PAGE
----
Silver Splitters – Divorce after 60

The average age for getting divorced in England and Wales is 46.9 years for men and 44.5 years for women, and on average, those that do divorce do so after 12.5 years of marriage. These statistics make sense – it is now well-recognised that happiness dips in our mid-40s , only to rise again in our fifth decade. The mid-40s is also when many people are juggling children, elderly parents, and work, leaving little time for nurturing a marriage. But if a couple moves past these difficult years and remains together, we assume they have made it and can look forward to a happy retirement in wedded bliss.

Unfortunately, couples can and do divorce later in life. The recent shock announcement that Bill and Melinda Gates have decided to divorce after 27 years of marriage is a recent example. And when people divorce later in life, the financial settlement aspect of the process can prove highly complex, as there has been time to build wealth and there are the inheritances of adult children to consider. Divorce after 60 often involves dividing a greater amount of assets — such as the family home, overseas property, family businesses, pensions, maintenance, and tax planning.

For those divorcing after 60, below are some of the main things to consider.


If you are approaching retirement, dividing your pension will be your top consideration. In July 2019, the Pension Advisory Group (PAG) released a report entitled, A guide to the treatment of pensions on divorce . The paper was endorsed by Sir Andrew McFarlane, President of the Family Division and the contained guidance is considered best practice when it comes to dividing pensions.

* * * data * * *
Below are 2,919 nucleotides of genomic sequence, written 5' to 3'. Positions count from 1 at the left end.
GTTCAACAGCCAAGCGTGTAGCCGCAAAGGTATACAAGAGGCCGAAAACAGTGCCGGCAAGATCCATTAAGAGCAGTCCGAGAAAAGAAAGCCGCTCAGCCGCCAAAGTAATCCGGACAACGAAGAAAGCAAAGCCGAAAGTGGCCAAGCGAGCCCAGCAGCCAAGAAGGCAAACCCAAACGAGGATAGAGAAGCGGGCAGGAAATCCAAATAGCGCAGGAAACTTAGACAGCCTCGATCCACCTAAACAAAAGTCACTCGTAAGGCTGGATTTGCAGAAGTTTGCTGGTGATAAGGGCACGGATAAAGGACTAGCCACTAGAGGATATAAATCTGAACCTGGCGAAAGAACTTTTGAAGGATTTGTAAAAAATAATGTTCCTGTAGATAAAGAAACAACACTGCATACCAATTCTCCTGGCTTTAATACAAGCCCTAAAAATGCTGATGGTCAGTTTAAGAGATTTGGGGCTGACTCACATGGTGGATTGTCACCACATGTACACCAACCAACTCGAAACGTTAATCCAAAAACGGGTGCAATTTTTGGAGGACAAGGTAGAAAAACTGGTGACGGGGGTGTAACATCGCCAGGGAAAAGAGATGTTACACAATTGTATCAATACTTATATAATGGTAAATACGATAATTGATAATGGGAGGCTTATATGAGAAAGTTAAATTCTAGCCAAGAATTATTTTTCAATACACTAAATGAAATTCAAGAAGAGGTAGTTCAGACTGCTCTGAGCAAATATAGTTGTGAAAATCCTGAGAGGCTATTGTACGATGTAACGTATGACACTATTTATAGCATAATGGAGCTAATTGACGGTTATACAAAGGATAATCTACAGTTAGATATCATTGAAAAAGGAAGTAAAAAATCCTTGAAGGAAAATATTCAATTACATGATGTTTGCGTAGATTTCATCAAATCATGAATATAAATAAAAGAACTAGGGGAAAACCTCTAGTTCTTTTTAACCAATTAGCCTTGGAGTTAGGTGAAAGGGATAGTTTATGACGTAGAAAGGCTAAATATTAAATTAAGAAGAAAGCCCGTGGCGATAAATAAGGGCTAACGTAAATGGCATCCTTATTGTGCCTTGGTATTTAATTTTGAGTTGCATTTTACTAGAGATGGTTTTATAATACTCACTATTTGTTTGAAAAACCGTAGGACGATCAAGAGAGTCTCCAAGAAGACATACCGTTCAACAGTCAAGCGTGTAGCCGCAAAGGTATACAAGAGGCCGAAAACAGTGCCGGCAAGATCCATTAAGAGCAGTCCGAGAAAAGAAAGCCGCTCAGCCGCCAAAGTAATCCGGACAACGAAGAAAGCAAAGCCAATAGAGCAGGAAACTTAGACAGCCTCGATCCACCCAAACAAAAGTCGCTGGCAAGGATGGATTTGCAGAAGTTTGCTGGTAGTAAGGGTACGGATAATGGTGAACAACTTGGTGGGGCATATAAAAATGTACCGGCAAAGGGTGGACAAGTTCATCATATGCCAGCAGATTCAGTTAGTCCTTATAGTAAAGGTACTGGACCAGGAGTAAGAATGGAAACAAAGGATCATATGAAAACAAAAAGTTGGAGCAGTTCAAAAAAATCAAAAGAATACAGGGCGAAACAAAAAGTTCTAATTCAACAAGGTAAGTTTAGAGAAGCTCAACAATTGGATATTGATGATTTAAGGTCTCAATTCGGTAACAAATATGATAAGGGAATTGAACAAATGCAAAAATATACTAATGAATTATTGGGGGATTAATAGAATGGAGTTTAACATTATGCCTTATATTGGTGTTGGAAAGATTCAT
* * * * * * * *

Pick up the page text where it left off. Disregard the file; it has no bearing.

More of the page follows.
There are three main ways pensions are allocated in the event of a divorce:

· Offsetting – the value of pension assets is offset against other assets such as property. A common solution is one partner takes a lesser share of any pensions in favour of staying in the family home.

· Pension Sharing Orders – the clean break solution. Pension assets are divided (not necessarily equally) at the time of divorce.

· Pension Attachment Orders (formally known as earmarking) – the Court will make a Pension Attachment Order providing for a portion of one party’s pension to be set aside for their ex-spouse. The ex-spouse will receive their percentage when the pension starts being paid out. This option comes with risks as the receiving spouse will get nothing if the pension owner dies before the date the pension assets start to be paid.

There are other options such as deferred pension sharing or lump sum payments that may also be considered. Your Family Law Solicitor will go through all the possibilities and advise which one is best for your circumstances.


Dividing a lifetime worth of assets that have had ample time to mature will likely result in tax implications such as Capital Gains Tax on buy to let properties and/or investments. Another consideration is the impact of dividing property and assets on any Inheritance Tax planning you have in place.

Beware of financial hardship

Divorcing later in life can dramatically affect your wealth at a time when financial security is needed most. When negotiating your financial settlement, you need to think about your future health needs, the lifestyle you plan to enjoy in retirement, and the possibility of meeting a new partner.

Women need to take particular care when choosing a Family Lawyer as research by the Pensions Policy Institute found the average divorced woman has less than a third of the pension wealth of the average divorced man. This is because a greater percentage of women take breaks in their careers to look after children and elderly parents. Even when they return to employment, women are more likely than men to work part-time.

In summary

The financial implications of divorcing later in life are usually greater than that of someone in their 30s or even 40s as younger people still have time to re-build wealth. The key to ensuring you retain, at least to some extent, your pre-divorce standard of living, is to speak with an experienced divorce lawyer who understands how to negotiate financial settlements consisting of considerable assets and property.

Edwards Family Law is a niche London-based firm specialising in high-net-worth divorce and international family law. To find out more about divorce and financial settlements, please phone +44 (0)20 3983 1818 or email All enquiries are treated in the strictest confidence.